April 2nd, 2018
Tom Hackimer is a right-handed side-arm reliever who was drafted in the 4th round of the 2016 MLB draft out of St. Johns. During Tom’s professional career thus far the reliever has been nearly unhittable. In 61.1 innings across Low-A and High-A in 2017 Tom posted a 1.76 ERA, 0.848 WHIP, .141 BAA, 28.9% K%, and an 8.9% BB% while racking up 13 saves. There is much more to Tom’s story than the gaudy numbers he put up last year. A Driveline pitcher and former walk-on at St. Johns, Tom’s story is a unique opportunity to learn from someone who has taken an unconventional path to playing professionally!
Matthew de Marte: For those unaware of your story to become a side-arm guy, how did you start pitching and develop your unique mechanics as you entered college trying to walk on as a shortstop at St. Johns? What happened in your freshman fall that led you to become a sidearm pitcher?
TH: The process was roughly this; I knew they were going to turn me into a pitcher. I walked out there for the first day of practice. Scott Brown, who was the pitching coach at the time (Now at Vanderbilt), I walked out to the bullpen with him. I threw two pitches overhand, and he was like, “Hold on for a second, you are going to throw from down here now.” He motioned like a side-arm submarine motion. I said alright, and that was it. The first 15 pitches I threw would have been behind a right-handed batter. There was a lengthy adjustment period though. The winter break of my freshman year, and subsequently I did this every single winter break after. We have an auxiliary gym at St. Johns where we do indoor stuff when we couldn’t go outside. We have some portable mounds, plates, and two of the pro hitters. The plastic stand-in batters. I would go in there every day take a bucket of baseballs go on the mound and set up the two hitters as close to the plate as possible, so I had no room for error to throw it over the plate. I would throw ridiculously long bullpens just to get the reps that I needed to have the consistency to throw strikes. There were points where I probably threw 200-250 pitches a day to learn to throw strikes.
MD: As a Physics major, how has your knowledge of science played a role in your own player development?
TH: I think it helped in the sense that I have always had sort of an analytical mind, and I was always looking for the best ways to improve myself. I don’t know if necessarily the physics part of it was crucial to me getting better. Having a science background and that kind of a mindset helped the way I looked at myself as a player and how I could get better. It helped me choose the best and most effective ways to get better. To be fair, I have made some mistakes along the way. It helped me the way that I looked at how I would get better or the methods I used to try and get better.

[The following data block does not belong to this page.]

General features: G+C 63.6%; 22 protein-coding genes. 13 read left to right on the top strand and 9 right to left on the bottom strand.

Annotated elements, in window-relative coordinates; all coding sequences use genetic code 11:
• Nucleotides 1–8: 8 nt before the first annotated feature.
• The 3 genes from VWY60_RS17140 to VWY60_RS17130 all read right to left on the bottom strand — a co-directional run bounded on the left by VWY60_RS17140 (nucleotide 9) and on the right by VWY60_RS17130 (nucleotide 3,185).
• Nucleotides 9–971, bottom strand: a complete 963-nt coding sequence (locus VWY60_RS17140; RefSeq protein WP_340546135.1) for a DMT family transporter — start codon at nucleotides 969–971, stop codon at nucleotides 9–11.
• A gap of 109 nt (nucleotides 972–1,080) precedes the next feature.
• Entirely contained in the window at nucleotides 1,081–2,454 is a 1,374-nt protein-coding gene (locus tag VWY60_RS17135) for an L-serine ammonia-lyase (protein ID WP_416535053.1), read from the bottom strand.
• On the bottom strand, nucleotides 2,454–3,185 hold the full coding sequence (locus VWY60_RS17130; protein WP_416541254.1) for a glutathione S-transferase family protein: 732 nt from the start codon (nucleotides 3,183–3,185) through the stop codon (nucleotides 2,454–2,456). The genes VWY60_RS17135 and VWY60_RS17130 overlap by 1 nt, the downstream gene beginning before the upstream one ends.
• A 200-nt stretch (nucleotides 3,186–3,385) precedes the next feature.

MD: You have had the privilege of working with excellent pitching coaches such as Corey Muscara at St. Johns (now at Maryland) and the Driveline staff. As someone who was not a pitcher before college, what impact have these coaches had on your development?
TH: Out of the ones you mentioned, I have worked most closely and most often with Corey obviously. The dynamic between him and me was great because he gave me enough space usually, especially in my later years at St. Johns, to try and improve on my own and find what I thought would help me. He would monitor me to make sure I would not go overboard. That was probably the most important thing for me. Once I settled into my own around my junior year or so. He gave me the space I need to develop on my own, which I think was crucial for me. You are always going to be your best pitching coach.
MD: What is different about your routine and variation of plyo/weighted ball throws as a sidearmer? While others might focus on the potential increase in velocity, remapping an arm path, or finding a repeatable arm path, what exactly are you trying to accomplish with your weighted ball throwing exercises and routine?
TH: For the most part, the plyos have become just a part of my routine. They give me a little bit of comfort every day. I look at the increase in velocity as a pleasant side effect. If it’s there, that’s great; I’m happy with how hard I throw at the moment anyway. I look at it more to ready my arm to mitigate higher levels of stress. Since side-arm throwing, some believe, is not as stressful, I believe it is pretty much as stressful as throwing over the top as long as it is the same velocity. Also, it’s pretty much all valgus stress, which is the type of stress associated with UCL tears. So, I look at all the weighted ball stuff as a way to prepare my arm for higher levels of stress when I am pitching in season.